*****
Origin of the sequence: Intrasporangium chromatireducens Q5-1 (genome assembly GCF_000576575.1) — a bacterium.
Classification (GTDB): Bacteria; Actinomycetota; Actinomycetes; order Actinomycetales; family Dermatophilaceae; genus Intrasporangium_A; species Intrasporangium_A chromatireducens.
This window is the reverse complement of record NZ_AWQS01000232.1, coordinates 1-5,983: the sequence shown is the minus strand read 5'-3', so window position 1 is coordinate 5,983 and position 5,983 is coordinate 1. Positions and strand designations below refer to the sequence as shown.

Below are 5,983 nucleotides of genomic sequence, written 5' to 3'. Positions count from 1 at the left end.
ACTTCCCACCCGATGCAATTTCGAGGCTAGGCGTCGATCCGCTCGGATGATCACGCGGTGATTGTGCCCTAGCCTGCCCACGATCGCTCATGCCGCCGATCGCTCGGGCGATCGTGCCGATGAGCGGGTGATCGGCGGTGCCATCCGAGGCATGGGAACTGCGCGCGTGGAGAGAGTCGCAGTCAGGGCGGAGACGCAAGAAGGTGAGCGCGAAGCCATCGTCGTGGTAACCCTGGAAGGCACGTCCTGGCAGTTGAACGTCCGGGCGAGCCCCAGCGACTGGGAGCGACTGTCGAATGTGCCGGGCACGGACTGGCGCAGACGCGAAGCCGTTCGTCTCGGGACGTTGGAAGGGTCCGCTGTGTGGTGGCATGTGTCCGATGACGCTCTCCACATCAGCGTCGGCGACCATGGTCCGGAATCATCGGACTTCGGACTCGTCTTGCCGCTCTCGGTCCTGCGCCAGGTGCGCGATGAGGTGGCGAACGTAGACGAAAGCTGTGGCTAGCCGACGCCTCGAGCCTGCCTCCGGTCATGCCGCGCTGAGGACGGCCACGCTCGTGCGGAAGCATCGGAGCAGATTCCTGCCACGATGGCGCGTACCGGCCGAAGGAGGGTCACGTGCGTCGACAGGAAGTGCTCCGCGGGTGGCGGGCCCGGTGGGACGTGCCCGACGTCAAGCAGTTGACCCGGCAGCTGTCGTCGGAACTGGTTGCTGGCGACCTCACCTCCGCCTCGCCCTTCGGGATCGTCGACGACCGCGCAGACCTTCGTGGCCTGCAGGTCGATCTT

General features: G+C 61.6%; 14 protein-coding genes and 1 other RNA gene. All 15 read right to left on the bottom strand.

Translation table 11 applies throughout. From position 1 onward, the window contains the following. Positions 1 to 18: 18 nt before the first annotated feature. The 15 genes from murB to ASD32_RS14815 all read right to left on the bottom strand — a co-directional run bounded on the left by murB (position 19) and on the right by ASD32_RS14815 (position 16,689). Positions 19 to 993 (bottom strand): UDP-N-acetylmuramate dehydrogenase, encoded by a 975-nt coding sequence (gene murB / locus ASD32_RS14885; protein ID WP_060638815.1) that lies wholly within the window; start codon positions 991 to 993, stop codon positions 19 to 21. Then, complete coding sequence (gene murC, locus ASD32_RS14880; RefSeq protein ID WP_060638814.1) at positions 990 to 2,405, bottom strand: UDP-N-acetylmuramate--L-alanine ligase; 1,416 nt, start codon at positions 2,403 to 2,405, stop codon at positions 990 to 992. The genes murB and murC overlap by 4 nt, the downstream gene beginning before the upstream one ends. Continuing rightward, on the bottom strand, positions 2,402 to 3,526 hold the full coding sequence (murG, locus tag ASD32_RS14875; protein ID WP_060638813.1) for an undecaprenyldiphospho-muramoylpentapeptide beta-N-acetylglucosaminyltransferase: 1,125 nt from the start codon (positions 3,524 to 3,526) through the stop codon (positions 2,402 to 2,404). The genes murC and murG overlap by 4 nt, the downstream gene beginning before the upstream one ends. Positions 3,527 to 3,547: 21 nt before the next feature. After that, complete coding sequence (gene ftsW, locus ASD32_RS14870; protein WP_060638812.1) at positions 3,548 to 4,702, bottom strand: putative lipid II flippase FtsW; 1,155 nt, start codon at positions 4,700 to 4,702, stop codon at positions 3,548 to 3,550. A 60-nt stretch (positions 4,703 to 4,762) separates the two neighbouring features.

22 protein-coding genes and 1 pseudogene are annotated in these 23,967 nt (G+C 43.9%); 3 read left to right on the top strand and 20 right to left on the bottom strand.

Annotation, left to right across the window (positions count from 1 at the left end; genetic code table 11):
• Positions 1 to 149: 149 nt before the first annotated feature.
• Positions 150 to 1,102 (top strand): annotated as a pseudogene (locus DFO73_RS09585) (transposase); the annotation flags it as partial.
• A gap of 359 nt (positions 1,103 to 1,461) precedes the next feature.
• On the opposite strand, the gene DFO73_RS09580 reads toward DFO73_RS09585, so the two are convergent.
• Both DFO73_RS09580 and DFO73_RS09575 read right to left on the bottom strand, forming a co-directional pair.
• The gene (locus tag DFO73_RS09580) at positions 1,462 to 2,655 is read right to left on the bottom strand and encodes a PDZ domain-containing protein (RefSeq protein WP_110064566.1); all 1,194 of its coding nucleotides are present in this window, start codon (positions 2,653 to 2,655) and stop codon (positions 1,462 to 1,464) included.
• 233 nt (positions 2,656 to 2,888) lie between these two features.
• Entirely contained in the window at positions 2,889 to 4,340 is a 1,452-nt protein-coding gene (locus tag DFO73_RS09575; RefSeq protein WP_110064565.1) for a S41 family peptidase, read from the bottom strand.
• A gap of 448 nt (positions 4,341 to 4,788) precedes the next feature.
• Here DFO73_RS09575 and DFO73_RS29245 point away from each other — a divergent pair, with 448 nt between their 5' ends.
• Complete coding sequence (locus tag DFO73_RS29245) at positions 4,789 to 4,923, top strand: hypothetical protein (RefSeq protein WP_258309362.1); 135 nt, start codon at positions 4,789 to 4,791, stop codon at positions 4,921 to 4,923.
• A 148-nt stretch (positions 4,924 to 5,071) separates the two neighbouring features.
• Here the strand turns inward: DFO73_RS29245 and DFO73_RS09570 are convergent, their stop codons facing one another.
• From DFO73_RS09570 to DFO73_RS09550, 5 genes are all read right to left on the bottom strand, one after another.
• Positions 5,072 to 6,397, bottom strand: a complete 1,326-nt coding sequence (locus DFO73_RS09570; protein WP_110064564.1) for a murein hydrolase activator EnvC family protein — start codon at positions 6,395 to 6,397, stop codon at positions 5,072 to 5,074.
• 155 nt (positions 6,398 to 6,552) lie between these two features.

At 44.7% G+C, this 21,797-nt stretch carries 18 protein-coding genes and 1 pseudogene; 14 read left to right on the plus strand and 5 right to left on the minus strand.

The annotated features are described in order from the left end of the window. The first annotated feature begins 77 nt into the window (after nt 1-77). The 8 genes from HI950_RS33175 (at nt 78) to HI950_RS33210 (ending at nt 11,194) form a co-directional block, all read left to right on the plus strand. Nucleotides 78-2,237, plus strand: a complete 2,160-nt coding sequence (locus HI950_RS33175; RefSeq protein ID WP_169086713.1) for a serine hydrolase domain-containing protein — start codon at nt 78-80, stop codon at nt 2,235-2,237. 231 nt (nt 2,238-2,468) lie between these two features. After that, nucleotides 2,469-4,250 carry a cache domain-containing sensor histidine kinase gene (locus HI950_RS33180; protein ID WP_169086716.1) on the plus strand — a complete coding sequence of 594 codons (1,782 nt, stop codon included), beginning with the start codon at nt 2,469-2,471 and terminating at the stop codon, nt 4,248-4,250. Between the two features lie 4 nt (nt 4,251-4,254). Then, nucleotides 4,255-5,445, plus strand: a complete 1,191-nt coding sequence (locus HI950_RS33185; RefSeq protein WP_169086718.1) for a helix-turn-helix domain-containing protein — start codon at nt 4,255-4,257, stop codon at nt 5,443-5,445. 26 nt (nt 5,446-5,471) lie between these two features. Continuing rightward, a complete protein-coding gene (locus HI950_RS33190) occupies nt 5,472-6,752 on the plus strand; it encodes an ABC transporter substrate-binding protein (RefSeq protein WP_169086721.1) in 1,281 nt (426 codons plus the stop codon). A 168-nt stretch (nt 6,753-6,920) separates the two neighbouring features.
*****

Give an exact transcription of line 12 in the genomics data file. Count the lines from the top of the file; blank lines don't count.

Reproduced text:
• A gap of 359 nt (positions 1,103 to 1,461) precedes the next feature.